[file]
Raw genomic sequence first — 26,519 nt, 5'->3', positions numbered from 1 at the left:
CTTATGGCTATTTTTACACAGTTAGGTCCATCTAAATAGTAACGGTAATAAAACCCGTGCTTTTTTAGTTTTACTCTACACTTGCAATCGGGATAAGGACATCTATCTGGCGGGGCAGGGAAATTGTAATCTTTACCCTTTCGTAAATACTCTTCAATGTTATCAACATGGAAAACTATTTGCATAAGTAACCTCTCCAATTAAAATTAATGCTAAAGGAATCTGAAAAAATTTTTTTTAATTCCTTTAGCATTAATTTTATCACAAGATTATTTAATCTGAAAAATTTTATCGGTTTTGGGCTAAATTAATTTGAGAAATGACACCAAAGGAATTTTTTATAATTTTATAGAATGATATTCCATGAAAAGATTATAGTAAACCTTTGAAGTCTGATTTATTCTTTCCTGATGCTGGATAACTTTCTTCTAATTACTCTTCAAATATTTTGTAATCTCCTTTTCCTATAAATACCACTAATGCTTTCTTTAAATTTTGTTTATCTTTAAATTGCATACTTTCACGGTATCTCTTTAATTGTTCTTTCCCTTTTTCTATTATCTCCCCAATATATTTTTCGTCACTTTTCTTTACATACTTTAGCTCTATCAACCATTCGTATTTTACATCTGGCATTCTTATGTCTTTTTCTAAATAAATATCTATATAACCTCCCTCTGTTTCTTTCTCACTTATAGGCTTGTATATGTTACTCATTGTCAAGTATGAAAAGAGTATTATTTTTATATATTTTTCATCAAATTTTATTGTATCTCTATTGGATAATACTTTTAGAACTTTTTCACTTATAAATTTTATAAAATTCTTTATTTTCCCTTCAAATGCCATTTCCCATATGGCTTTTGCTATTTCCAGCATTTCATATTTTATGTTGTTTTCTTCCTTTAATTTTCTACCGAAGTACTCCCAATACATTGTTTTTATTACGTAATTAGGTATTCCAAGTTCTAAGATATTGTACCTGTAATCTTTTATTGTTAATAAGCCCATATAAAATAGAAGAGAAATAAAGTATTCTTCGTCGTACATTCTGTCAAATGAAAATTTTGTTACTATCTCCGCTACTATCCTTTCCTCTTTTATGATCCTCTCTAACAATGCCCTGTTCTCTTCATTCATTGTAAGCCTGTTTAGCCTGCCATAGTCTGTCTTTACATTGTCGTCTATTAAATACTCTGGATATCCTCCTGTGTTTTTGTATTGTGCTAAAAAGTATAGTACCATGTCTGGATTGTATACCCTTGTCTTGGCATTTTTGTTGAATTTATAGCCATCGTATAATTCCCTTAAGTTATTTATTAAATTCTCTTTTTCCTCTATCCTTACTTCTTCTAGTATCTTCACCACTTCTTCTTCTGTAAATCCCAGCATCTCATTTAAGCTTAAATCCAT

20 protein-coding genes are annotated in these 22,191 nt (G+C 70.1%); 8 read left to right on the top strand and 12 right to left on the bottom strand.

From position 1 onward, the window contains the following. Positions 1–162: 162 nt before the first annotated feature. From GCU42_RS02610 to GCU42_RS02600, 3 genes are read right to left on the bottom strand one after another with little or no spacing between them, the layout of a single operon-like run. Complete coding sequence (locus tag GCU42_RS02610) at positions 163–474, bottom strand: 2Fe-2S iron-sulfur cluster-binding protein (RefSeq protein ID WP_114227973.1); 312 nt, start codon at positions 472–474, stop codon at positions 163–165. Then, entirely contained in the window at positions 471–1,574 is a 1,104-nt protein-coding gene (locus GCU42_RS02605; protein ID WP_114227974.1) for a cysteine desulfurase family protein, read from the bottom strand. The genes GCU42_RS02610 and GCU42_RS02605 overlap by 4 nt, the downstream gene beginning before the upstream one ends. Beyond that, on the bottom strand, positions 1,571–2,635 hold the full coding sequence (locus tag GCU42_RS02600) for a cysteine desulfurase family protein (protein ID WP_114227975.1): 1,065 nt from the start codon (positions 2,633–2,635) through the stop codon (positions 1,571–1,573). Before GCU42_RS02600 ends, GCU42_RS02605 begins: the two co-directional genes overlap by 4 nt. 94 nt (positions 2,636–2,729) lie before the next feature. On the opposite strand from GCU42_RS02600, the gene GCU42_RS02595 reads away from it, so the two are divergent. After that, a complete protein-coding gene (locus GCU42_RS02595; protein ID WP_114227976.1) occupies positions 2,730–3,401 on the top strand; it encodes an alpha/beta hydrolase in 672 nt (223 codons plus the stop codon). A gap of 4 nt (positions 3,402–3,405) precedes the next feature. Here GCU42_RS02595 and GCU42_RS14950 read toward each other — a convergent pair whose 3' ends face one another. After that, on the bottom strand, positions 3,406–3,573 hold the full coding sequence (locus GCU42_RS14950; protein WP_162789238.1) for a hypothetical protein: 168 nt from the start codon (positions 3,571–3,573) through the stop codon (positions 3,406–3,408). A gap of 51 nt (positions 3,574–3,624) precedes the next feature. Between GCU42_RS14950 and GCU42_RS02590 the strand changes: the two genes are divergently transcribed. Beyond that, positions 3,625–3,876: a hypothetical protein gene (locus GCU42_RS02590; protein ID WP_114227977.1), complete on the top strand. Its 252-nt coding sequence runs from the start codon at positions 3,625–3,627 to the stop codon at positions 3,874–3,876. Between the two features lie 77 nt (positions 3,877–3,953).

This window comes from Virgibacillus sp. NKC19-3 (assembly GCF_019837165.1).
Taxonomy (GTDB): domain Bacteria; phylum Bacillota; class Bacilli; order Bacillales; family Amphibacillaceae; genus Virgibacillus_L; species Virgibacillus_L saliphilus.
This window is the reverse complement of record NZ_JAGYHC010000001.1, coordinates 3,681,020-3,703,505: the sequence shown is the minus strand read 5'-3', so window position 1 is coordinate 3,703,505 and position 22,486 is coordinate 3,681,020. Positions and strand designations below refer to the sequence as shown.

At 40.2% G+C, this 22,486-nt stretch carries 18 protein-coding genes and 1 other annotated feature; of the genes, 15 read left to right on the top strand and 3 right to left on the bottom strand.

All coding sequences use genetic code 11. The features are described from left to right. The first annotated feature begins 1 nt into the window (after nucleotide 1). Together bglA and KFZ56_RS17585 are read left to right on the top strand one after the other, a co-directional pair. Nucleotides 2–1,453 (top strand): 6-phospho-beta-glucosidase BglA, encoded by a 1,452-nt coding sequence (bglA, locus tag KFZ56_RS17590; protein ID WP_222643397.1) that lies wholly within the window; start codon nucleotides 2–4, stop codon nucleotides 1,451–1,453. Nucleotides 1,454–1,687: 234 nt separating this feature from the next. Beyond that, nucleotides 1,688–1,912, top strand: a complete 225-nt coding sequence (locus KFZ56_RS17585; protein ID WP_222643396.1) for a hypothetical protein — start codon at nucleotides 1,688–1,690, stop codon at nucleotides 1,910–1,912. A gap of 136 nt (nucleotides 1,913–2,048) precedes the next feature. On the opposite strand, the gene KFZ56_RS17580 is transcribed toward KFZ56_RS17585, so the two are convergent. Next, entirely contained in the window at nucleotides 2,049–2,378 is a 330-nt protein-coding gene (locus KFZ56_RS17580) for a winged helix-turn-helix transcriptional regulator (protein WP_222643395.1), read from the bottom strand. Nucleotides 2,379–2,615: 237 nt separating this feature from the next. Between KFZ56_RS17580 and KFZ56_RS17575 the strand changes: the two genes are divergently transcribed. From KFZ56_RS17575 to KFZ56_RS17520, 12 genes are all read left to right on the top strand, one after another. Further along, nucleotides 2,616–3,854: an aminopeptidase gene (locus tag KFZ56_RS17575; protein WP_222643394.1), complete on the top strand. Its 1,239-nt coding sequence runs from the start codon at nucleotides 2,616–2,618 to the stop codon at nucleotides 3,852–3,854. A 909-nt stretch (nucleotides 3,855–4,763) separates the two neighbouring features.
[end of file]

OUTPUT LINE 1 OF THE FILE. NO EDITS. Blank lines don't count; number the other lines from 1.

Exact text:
Raw genomic sequence first — 26,519 nt, 5'->3', positions numbered from 1 at the left: